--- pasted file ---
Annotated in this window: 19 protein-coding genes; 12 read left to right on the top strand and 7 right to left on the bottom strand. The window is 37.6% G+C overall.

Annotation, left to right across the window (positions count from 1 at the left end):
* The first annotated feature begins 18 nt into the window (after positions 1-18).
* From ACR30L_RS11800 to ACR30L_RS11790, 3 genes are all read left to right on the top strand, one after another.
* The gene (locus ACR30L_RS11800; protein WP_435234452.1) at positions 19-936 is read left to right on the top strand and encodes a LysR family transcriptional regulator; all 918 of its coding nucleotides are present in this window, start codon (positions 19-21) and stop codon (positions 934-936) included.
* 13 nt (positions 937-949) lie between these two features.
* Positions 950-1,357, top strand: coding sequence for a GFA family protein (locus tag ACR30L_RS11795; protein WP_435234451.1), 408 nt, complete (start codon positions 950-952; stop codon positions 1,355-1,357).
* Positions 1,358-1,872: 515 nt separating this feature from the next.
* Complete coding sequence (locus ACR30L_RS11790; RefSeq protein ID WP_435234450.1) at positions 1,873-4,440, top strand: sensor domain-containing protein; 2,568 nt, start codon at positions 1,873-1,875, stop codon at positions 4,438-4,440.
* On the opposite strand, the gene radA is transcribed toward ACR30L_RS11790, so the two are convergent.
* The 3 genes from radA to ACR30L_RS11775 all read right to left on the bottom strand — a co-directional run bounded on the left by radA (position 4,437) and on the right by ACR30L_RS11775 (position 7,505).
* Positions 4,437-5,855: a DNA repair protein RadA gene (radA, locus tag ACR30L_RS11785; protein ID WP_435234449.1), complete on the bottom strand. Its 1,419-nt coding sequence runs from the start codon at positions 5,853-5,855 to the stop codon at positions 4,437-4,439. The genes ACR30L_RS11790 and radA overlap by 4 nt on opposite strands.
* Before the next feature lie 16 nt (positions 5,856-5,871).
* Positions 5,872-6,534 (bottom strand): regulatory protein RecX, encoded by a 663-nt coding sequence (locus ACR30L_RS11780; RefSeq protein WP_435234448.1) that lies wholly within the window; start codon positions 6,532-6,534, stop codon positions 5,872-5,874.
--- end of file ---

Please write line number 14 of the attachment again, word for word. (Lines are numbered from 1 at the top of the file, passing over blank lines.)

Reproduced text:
* Positions 5,872-6,534 (bottom strand): regulatory protein RecX, encoded by a 663-nt coding sequence (locus ACR30L_RS11780; RefSeq protein WP_435234448.1) that lies wholly within the window; start codon positions 6,532-6,534, stop codon positions 5,872-5,874.